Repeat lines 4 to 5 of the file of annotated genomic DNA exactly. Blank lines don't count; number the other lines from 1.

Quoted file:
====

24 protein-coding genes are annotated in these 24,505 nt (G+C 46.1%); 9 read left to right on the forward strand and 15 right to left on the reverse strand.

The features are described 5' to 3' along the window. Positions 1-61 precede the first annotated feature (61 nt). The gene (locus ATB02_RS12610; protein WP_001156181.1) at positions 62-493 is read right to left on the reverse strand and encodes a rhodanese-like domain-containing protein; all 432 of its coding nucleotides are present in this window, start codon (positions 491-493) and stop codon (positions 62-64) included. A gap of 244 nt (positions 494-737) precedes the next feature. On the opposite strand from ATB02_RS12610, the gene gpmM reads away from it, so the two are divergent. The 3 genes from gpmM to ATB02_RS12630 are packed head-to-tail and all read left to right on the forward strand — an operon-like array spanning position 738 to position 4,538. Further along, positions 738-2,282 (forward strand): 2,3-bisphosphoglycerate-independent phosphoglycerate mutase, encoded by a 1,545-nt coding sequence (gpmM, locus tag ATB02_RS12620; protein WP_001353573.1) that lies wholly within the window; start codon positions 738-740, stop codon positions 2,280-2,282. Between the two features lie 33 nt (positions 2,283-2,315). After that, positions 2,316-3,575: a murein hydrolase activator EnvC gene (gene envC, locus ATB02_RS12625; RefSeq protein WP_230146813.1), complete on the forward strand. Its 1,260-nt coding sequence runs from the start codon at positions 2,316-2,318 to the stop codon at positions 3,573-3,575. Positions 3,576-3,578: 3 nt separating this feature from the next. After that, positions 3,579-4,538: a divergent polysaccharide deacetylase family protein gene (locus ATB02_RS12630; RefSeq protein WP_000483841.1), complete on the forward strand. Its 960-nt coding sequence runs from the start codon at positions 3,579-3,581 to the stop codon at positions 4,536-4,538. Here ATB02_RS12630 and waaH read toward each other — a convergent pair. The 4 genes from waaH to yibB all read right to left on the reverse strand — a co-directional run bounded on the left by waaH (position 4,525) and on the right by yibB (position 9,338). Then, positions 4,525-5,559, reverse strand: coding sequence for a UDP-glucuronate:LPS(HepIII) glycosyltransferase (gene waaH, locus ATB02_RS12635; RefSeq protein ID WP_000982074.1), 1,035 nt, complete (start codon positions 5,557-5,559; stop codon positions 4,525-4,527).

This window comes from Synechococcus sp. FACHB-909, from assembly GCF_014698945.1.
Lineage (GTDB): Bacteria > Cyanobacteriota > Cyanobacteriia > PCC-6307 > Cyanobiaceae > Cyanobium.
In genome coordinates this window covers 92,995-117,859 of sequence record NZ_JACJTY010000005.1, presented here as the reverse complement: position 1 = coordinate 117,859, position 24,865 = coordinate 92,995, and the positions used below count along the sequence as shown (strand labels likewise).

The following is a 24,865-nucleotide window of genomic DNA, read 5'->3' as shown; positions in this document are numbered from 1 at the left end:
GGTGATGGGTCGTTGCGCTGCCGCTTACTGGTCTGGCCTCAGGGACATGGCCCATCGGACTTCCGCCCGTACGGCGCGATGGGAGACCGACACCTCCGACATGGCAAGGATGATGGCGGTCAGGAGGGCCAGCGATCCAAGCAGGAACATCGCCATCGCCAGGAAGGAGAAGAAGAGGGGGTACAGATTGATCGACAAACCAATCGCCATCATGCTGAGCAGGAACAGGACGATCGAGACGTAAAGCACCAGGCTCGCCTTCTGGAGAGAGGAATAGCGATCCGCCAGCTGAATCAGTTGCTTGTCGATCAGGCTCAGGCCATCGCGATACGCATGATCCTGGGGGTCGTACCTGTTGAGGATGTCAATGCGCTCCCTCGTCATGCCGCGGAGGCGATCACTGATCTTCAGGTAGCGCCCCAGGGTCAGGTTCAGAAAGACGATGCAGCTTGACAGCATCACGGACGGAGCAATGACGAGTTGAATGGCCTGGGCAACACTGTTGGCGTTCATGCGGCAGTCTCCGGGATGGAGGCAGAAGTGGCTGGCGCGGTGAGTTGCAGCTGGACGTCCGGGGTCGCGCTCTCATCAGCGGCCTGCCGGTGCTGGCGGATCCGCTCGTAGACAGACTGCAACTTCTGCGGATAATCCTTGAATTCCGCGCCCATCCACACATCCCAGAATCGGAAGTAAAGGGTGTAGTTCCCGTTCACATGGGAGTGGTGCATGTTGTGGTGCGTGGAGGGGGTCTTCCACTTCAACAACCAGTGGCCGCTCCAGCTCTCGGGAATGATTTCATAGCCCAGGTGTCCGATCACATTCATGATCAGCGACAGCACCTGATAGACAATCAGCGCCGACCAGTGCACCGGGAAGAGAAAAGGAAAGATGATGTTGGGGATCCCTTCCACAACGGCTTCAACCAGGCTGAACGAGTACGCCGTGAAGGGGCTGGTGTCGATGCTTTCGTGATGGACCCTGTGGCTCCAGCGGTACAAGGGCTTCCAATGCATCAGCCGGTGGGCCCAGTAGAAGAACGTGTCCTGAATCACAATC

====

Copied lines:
Lineage (GTDB): Bacteria > Cyanobacteriota > Cyanobacteriia > PCC-6307 > Cyanobiaceae > Cyanobium.
In genome coordinates this window covers 92,995-117,859 of sequence record NZ_JACJTY010000005.1, presented here as the reverse complement: position 1 = coordinate 117,859, position 24,865 = coordinate 92,995, and the positions used below count along the sequence as shown (strand labels likewise).